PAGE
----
It’s an interesting article that looks at the cultural influences that are causing home ownership to lose some of its luster, as well as the economic influences that have been reported extensively over the last couple of year.

December 20, 2011 at 5:35 pm Leave a comment

Cap Rate Disparity Between Primary, Secondary Markets Shrinks

The cap rate spreads between major metros and smaller cities are shrinking:

“Everybody wants to be in the gateway cities and Class A product, and they’ve driven the yields so far down that there’s been a rebound effect,” says Gary Mozer, principal and managing director of Los Angeles-based investment banking firm George Smith Partners. “Stuff was selling in Los Angeles at a 4.5 percent cap, and now it’s a 5 percent cap again.”

The risk premium in the multifamily industry remains healthy—the spread between the 10-year Treasury and cap rates is as wide as it’s ever been. But investors are increasingly questioning the elasticity of demand for Class A product, and finding better yielding opportunities in lower asset classes, and smaller markets, with less perceived risk.

“I don’t think cap rates are going to compress much more in the core, A-quality assets. We’re starting to see a little pushback—there’s caution in the wind, and that’s probably appropriate,” says Bill Hughes, managing director of Encino, Calif.-based Marcus & Millichap Capital Corp. “Where you could continue to see some cap rate compression is on some lesser quality assets in smaller markets.”

December 19, 2011 at 9:38 pm Leave a comment

Wells Fargo’s Economic Outlook for 2012 – Apartment Development Lone, Unambiguous Bright Spot

Wells Fargo’s economic outlook for 2012 is posted on their website and they make some interesting observations, starting on page 5 of the report, about what they call “game changers” to the old economic framework:

From our viewpoint, three structural challenges in the domestic economy have limited the pace of economic growth in 2011 and are also likely to limit growth in the year ahead. In each case, the experience of this cycle is significantly different than in prior cycles, implying that decision makers must adjust to the new rules of the game.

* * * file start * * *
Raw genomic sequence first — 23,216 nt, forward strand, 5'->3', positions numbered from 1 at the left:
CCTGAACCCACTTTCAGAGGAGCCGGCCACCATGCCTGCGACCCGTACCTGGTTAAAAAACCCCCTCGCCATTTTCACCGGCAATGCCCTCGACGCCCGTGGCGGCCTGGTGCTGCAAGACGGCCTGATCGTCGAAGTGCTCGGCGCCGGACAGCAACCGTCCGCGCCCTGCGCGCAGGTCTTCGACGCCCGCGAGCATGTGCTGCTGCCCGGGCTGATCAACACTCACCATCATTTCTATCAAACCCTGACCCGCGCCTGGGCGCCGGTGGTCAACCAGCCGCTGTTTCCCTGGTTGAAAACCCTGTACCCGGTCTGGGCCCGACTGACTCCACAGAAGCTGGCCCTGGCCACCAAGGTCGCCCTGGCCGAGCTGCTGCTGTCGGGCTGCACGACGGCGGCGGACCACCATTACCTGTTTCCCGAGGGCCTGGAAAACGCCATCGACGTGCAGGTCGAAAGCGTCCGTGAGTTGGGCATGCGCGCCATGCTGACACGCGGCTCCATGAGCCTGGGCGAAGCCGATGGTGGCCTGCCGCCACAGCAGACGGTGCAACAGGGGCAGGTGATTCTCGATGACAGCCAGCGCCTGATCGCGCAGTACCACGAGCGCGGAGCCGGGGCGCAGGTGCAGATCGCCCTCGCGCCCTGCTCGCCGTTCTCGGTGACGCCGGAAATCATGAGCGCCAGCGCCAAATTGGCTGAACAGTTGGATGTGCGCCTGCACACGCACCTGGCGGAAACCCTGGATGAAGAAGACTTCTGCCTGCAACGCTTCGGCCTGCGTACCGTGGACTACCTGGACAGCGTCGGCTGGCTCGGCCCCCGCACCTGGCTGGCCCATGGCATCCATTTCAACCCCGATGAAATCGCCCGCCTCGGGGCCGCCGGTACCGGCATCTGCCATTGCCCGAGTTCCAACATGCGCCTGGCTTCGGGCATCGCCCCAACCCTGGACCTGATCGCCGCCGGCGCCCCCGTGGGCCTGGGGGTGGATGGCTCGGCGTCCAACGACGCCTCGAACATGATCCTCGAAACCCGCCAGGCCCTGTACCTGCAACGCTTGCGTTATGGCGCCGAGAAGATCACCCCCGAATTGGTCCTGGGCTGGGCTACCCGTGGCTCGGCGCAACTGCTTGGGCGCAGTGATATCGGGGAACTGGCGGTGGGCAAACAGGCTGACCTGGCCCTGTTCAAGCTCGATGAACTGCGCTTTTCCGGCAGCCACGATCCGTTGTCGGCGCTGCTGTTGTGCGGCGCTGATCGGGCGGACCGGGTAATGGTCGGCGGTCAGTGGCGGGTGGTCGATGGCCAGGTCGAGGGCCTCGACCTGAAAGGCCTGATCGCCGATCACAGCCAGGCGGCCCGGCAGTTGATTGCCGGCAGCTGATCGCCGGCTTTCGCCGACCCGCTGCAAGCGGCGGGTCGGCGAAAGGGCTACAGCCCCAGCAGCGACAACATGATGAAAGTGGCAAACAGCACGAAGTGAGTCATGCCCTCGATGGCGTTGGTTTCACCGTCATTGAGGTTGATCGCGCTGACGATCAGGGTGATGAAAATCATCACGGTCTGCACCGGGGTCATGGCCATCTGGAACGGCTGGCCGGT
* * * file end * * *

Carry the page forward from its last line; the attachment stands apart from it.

First, the Great Recession exposed the credit dependency for the American consumer, the U.S. federal government and European sovereigns. Over the past 30 years, the broadening of credit availability provided the means for many households to spend beyond their income earnings in the hope of paying off those debts out of future income. This ended with the Great Recession.

Second, expectations for continued home price appreciation, built upon the experiences of the post-WWII period, set the tone for the strategy to buy a home today in anticipation of capital gains down the road. This ended with the Great Recession.

Finally, state and local governments had also anticipated that future retiree benefits and health care, woefully underfunded in many states and localities, could be paid out of future tax revenues.  Well, we know how this ended.

They go on to explain the thinking behind their hypotheses and it’s well worth the read if you want some insight into why this economic recovery has been so different from past recoveries, and how that might impact business in the coming years.  Of particular note is their outlook on housing – they see 2012 looking like 2011 – and their assessment of the prospects for apartment development:

Apartment construction remains the lone, unambiguous bright spot, and the recovery in that market still has quite a ways to go. Vacancy rates for apartments have fallen 1.5 percentage points to 5.6 percent over the past year and rents have increased 2.1 percent. Construction activity began to rev back up during the second half of the year and is expected to rise further in 2012.  Development activity is still being constrained by concerns about sluggish job growth and credit availability. Sales remain strong, however, and the relatively high prices apartment communities are fetching should keep the development pipeline growing.

December 16, 2011 at 9:31 am Leave a comment

Groundbreaking for Apartment Community at NewBridge Ballpark

Short story and photo spread of the groundbreaking for Lomax Properties’ development by the NewBridge Ballpark.  You’ll notice lots of Greensboro’s elected officials were on hand for the occasion.

December 15, 2011 at 9:26 am Leave a comment